Posts: 2,121

    It sounds like to me, your customer was in the wrong. They directed your guy to spray 1 foot outside of her property onto the neighbors property.

    I'm not saying the neighbor is not a jerk for turning you in for what seems like little to no damage, but you know as well as we do that any retaliation will be bad for you in the long run, if they turn you in for that, they will definatly turn you in for something deliberate, and then the fines will be much higher, be careful, People like that never win...
     
  7. Runner

    Runner LawnSite Fanatic
    Posts: 13,494

    That's just it...that is backwards of what it really is. American said that his customer''s fence is one foot on the INSIDE of the customer's property. So therefore, 1 foot beyond the fence is still the customers property. The neighbor however, has her climatis vine growing against the customers fence - which is ON the customers property.
    Now, the question would be...is it actually growing FROM the customer's property...In other words, is it planted on the customer''s prop., or is it growing OVER to the fence and then up. That is completely different. In that case, even though the vive is intruding over ON to the customer's property, while it can be trimmed and controlled, it cannot be eradicated or altered to the point of demise. Example....You are able to trim the neighbors tree branches that are coming over the fence, but only to a degree that it does not kill the tree.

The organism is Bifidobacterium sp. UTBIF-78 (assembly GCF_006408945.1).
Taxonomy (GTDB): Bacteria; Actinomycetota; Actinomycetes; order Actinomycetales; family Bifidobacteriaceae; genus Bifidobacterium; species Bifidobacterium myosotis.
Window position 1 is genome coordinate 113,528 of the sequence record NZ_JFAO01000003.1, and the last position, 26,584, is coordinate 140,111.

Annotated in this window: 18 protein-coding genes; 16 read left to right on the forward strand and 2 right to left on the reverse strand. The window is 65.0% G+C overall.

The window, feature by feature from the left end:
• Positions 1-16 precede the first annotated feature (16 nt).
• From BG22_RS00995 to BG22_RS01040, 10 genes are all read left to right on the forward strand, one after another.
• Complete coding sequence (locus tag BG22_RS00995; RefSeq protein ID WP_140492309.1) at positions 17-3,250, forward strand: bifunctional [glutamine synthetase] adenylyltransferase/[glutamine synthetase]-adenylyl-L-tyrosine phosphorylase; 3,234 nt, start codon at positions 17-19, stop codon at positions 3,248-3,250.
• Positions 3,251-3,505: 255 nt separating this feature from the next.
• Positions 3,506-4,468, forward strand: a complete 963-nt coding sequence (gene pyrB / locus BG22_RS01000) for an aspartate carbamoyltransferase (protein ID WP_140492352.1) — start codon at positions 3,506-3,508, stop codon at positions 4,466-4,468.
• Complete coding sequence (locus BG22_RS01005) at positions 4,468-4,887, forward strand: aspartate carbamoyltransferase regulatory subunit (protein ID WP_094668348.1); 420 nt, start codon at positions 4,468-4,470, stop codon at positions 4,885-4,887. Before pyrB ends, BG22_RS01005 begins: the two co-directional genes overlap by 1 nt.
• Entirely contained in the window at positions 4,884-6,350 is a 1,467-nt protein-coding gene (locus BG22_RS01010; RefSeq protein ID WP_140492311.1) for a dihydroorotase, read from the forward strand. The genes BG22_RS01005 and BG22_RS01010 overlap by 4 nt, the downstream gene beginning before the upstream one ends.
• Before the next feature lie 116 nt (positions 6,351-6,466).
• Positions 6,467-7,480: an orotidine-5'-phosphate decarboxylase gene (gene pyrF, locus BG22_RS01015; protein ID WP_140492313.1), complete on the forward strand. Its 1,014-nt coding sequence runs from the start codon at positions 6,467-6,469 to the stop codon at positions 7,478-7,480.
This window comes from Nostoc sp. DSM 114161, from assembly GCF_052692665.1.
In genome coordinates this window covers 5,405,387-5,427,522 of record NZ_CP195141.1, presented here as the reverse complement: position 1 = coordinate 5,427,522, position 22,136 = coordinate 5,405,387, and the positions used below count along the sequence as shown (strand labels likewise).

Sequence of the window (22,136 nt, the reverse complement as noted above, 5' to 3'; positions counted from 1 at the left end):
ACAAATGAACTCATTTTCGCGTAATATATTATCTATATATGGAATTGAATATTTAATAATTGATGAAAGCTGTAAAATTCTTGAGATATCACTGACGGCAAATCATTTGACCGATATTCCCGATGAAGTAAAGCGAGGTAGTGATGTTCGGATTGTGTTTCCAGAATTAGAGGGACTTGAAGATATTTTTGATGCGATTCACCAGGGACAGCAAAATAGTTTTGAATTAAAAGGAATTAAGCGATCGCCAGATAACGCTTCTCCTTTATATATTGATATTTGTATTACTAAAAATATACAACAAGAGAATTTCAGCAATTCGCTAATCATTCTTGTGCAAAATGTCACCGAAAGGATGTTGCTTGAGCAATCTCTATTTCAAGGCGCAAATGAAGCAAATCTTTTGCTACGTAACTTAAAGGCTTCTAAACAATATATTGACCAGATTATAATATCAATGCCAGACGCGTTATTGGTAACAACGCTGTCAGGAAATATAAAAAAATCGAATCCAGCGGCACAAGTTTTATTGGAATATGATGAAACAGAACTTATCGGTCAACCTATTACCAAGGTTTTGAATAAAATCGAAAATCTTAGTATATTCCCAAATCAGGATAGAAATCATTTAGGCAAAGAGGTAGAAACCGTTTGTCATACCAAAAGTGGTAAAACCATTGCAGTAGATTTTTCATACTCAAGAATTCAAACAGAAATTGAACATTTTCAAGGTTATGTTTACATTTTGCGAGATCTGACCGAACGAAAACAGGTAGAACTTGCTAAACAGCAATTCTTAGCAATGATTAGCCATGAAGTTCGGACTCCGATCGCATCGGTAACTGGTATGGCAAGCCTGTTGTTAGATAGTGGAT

This is just a bummer deal on American's side, and I just don't think it's right.
     
  8. Whitey4

    Whitey4 LawnSite Silver Member
    Posts: 2,448

    Basically, what Runner said is how the law reads here too. You can cut and prune an invading plant that is growing onto a property, but that's it. You can't use any chemical, systemic or otherwise to stop the invasive growth.

    The guy behind me started ripping branches off my Japanese maple. not pruning or cutting, ripping them. That can damage my tree, and it's against the law. I let him know that the next time he did it, I would make an official complaint.

    Sorry, I think the fine was overboard, but you can't go around spraying invasive vegitation from neighboring properties. This is like what not to do 101, a prerquisitite to get a clue 101. This "applicator" doesn't know this?

    If he killed a 20 year old honeysuckle, that neighbor could sue... and win. Sounds like time for some in-house training to me. I know, being certified is BS, right?
     
  9. RigglePLC

    RigglePLC LawnSite Fanatic
    Posts: 12,355

    Ouch, painful lesson. I have done the same thing. Sometimes this results from fueding neighbors. I thnk I need to review the law in my state, michigan.

    I suppose it is too late to appeal, but if you have a chance to get your ag guys or her into court to testify in front of your attorney a few times--worth a shot. I think any judge would agree with you.
     
  10. Whitey4

    Whitey4 LawnSite Silver Member
    Posts: 2,448


    What is there to appeal? An applicator applied a systemic herbicide to a neighbor's plant. That is illegal in every state, as far as I know. Just because the home owner demanded it is not an excusable reason to violate law. The applicator has to know what he can and cannot do, which in this case, he clearly was clueless.